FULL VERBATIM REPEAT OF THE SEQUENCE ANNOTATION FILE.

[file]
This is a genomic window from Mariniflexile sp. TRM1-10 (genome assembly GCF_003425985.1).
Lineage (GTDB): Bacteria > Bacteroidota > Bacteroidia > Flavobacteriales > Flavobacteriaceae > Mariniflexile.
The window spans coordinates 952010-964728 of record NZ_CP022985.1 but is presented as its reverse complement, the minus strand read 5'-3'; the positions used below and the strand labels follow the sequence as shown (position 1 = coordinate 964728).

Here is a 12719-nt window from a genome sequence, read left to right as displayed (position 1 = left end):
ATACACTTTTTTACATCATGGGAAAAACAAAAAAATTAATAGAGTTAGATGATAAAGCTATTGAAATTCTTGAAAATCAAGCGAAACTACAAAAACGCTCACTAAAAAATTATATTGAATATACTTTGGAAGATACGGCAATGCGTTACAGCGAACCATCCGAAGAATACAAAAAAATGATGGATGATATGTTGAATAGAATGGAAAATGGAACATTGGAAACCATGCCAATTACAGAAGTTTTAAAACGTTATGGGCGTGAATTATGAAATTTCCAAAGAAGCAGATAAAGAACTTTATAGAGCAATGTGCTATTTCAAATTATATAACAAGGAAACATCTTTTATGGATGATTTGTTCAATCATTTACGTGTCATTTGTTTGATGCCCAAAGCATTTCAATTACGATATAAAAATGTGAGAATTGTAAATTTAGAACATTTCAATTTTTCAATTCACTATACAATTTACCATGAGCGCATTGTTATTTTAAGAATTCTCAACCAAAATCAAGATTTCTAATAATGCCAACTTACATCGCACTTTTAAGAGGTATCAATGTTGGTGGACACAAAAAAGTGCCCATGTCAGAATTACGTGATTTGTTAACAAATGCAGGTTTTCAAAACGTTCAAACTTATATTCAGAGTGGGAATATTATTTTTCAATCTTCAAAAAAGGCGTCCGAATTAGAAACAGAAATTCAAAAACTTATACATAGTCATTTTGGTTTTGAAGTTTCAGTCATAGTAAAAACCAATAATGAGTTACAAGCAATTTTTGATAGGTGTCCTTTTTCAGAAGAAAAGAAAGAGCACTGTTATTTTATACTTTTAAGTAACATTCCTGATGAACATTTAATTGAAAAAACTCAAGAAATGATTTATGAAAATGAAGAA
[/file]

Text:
This is a genomic window from Mariniflexile sp. TRM1-10 (genome assembly GCF_003425985.1).
Lineage (GTDB): Bacteria > Bacteroidota > Bacteroidia > Flavobacteriales > Flavobacteriaceae > Mariniflexile.
The window spans coordinates 952010-964728 of record NZ_CP022985.1 but is presented as its reverse complement, the minus strand read 5'-3'; the positions used below and the strand labels follow the sequence as shown (position 1 = coordinate 964728).

Here is a 12719-nt window from a genome sequence, read left to right as displayed (position 1 = left end):
ATACACTTTTTTACATCATGGGAAAAACAAAAAAATTAATAGAGTTAGATGATAAAGCTATTGAAATTCTTGAAAATCAAGCGAAACTACAAAAACGCTCACTAAAAAATTATATTGAATATACTTTGGAAGATACGGCAATGCGTTACAGCGAACCATCCGAAGAATACAAAAAAATGATGGATGATATGTTGAATAGAATGGAAAATGGAACATTGGAAACCATGCCAATTACAGAAGTTTTAAAACGTTATGGGCGTGAATTATGAAATTTCCAAAGAAGCAGATAAAGAACTTTATAGAGCAATGTGCTATTTCAAATTATATAACAAGGAAACATCTTTTATGGATGATTTGTTCAATCATTTACGTGTCATTTGTTTGATGCCCAAAGCATTTCAATTACGATATAAAAATGTGAGAATTGTAAATTTAGAACATTTCAATTTTTCAATTCACTATACAATTTACCATGAGCGCATTGTTATTTTAAGAATTCTCAACCAAAATCAAGATTTCTAATAATGCCAACTTACATCGCACTTTTAAGAGGTATCAATGTTGGTGGACACAAAAAAGTGCCCATGTCAGAATTACGTGATTTGTTAACAAATGCAGGTTTTCAAAACGTTCAAACTTATATTCAGAGTGGGAATATTATTTTTCAATCTTCAAAAAAGGCGTCCGAATTAGAAACAGAAATTCAAAAACTTATACATAGTCATTTTGGTTTTGAAGTTTCAGTCATAGTAAAAACCAATAATGAGTTACAAGCAATTTTTGATAGGTGTCCTTTTTCAGAAGAAAAGAAAGAGCACTGTTATTTTATACTTTTAAGTAACATTCCTGATGAACATTTAATTGAAAAAACTCAAGAAATGATTTATGAAAATGAAGAA